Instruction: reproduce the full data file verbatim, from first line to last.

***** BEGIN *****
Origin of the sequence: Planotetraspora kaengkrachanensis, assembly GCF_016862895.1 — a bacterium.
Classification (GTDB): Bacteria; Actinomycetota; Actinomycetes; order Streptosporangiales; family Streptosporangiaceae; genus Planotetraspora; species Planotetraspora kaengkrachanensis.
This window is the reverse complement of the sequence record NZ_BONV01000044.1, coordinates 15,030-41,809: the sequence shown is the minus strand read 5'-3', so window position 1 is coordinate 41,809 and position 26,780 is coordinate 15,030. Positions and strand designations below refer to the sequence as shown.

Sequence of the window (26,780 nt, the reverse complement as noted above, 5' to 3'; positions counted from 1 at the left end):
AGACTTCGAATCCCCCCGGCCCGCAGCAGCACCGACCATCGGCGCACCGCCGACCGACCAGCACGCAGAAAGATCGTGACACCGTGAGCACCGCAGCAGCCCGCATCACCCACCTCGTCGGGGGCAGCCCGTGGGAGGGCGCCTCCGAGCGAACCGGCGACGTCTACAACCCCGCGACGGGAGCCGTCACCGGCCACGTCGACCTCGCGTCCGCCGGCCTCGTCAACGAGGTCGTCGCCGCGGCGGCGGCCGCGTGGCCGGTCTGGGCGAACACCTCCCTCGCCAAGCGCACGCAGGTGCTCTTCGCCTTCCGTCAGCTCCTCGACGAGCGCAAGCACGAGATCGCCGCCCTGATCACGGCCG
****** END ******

Origin of the sequence: Planotetraspora kaengkrachanensis, assembly GCF_016862895.1 — a bacterium.
Classification (GTDB): Bacteria; Actinomycetota; Actinomycetes; order Streptosporangiales; family Streptosporangiaceae; genus Planotetraspora; species Planotetraspora kaengkrachanensis.
This window is the reverse complement of the sequence record NZ_BONV01000044.1, coordinates 15,030-41,809: the sequence shown is the minus strand read 5'-3', so window position 1 is coordinate 41,809 and position 26,780 is coordinate 15,030. Positions and strand designations below refer to the sequence as shown.

Sequence of the window (26,780 nt, the reverse complement as noted above, 5' to 3'; positions counted from 1 at the left end):
AGACTTCGAATCCCCCCGGCCCGCAGCAGCACCGACCATCGGCGCACCGCCGACCGACCAGCACGCAGAAAGATCGTGACACCGTGAGCACCGCAGCAGCCCGCATCACCCACCTCGTCGGGGGCAGCCCGTGGGAGGGCGCCTCCGAGCGAACCGGCGACGTCTACAACCCCGCGACGGGAGCCGTCACCGGCCACGTCGACCTCGCGTCCGCCGGCCTCGTCAACGAGGTCGTCGCCGCGGCGGCGGCCGCGTGGCCGGTCTGGGCGAACACCTCCCTCGCCAAGCGCACGCAGGTGCTCTTCGCCTTCCGTCAGCTCCTCGACGAGCGCAAGCACGAGATCGCCGCCCTGATCACGGCCG